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When we say the words cholesterol and heart attack in the same sentence we tend to think FAT, especially animal fat, which many mistakenly believe is comprised of only saturated fat or ‘bad’ fat. Firstly, a number of good studies show that saturated fat is not ‘bad’ and is actually good for us. Secondly, 100% pure animal fat such as beef lard contains less than 50% saturated fat – the balance being mainly monounsaturated fat (yes- just like Olive oil) and polyunsaturated fat.

A number of plant-based fats are saturated fats. A good example is coconut oil, which research has shown is really good for us. It’s easily digested, unlike sugar and other chemicals that often find their way into the body through diet. Our liver does not have to work hard to metabolise coconut oil. Remember that the only bad fats are margarine, trans-fats and lots of Omega-6 fats (seed oils).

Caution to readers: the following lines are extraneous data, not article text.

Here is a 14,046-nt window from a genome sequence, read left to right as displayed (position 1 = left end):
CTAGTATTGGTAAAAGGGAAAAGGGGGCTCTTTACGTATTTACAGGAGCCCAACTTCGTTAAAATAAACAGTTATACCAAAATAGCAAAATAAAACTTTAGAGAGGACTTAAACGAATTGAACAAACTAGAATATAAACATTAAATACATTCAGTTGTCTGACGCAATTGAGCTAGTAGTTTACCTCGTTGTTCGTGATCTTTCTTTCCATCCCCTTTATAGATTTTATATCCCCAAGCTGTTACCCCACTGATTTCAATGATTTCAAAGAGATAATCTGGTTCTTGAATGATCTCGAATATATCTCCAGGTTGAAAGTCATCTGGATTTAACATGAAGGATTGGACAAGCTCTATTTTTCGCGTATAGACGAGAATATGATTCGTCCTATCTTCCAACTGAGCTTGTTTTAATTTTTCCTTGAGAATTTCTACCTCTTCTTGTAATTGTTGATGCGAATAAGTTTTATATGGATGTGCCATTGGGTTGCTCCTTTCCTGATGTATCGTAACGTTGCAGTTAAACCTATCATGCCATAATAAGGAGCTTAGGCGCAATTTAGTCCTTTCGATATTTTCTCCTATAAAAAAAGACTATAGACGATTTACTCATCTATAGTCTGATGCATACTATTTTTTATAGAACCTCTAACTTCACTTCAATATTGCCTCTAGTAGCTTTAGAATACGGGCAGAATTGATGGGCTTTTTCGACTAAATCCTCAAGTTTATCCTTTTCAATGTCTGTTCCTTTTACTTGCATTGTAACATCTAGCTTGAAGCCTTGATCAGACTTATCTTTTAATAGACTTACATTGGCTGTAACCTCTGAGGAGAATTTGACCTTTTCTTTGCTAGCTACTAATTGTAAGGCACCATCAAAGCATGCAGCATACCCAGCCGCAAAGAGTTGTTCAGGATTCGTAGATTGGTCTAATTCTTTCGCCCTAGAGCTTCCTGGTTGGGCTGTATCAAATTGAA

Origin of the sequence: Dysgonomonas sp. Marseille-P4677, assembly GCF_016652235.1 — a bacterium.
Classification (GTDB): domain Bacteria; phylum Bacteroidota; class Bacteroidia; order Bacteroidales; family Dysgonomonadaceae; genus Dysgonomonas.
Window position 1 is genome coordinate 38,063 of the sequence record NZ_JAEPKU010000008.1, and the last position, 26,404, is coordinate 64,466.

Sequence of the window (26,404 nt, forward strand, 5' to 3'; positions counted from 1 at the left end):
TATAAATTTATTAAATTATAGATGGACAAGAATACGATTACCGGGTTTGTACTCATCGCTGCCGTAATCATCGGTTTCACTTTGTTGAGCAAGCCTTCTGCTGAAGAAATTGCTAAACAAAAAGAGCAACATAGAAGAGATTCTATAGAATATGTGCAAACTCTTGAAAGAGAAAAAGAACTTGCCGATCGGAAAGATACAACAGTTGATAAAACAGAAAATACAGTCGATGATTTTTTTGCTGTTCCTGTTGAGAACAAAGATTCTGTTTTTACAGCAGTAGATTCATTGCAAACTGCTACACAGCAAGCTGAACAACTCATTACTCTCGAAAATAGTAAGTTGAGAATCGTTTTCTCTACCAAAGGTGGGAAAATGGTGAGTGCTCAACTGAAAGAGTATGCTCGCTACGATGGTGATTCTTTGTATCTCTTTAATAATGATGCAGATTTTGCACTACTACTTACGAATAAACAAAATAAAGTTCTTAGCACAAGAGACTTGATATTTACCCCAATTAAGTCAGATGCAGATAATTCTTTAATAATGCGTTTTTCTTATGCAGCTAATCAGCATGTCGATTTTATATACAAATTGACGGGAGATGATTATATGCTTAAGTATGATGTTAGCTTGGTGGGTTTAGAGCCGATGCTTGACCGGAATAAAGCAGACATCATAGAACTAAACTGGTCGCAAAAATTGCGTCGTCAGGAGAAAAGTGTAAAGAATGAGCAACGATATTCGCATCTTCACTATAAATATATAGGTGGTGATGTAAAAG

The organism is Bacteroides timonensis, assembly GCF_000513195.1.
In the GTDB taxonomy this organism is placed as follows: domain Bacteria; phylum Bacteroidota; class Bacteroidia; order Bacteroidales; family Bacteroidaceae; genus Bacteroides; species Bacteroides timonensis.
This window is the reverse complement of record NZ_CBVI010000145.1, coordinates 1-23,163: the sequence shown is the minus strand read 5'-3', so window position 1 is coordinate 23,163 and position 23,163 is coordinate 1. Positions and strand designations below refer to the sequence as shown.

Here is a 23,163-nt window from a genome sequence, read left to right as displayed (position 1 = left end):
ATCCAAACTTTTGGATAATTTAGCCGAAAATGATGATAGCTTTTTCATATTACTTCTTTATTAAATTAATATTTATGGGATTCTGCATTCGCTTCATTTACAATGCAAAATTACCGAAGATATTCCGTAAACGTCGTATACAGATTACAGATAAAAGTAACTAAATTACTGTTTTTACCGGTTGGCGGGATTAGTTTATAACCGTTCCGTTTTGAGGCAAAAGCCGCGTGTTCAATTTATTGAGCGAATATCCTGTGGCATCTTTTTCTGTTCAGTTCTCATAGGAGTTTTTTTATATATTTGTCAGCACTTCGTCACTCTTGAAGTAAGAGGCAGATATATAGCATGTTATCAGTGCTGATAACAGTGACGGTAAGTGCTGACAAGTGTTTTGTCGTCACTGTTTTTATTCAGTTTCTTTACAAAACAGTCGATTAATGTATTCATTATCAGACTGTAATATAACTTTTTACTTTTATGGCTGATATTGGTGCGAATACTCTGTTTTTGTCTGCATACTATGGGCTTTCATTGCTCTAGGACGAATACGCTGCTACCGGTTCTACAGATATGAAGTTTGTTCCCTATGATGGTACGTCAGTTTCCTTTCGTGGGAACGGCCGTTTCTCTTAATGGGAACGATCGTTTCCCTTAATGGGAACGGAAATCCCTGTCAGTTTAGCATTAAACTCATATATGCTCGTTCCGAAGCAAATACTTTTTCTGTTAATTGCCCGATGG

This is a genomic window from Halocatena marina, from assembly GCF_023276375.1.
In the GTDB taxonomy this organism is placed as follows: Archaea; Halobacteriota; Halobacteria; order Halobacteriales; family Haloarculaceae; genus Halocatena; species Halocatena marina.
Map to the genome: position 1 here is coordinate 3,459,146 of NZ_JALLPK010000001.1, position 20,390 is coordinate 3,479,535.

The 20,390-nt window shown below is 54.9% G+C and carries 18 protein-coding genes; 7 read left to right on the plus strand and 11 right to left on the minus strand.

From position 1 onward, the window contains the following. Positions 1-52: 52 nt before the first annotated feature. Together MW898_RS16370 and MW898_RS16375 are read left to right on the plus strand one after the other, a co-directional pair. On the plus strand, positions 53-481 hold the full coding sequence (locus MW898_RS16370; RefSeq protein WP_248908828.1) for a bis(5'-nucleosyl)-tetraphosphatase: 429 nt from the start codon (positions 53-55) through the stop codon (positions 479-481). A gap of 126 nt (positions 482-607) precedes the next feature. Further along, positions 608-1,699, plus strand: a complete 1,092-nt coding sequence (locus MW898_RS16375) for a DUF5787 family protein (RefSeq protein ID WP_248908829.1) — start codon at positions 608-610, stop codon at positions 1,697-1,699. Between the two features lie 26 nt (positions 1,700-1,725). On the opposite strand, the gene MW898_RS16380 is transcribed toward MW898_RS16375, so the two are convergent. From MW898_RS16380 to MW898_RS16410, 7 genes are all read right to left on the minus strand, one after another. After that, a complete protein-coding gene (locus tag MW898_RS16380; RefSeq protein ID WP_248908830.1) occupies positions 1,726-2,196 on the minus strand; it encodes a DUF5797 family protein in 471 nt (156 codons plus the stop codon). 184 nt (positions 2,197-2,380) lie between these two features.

Saturated fats makes up most of the fat found in the membrane of our cells. If nothing else, that has to tell you that saturated fat is NOT bad for us. A very big study – the Women’s Health Initiative revealed that women who ate more saturated fat had less heart disease than those who did not.

Fat Consumption went down while disease prevalence increased. South African Medical Research data reveals that our burgeoning epidemics of obesity, diabetes, heart disease, cancer and dementia were all occurring while we reduced our consumption of animal fats dramatically – by about 70% between 1995 and 2005!

In addition to coconut oil, other good fats include animal fats (including eggs and dairy), omega-3 oily fish (salmon, tuna, pilchards), extra virgin olive oil, nuts, avocado, and seeds in their natural form. If you have any questions or comments relating to this week’s post please email me at askdrhill@upforit.co.za.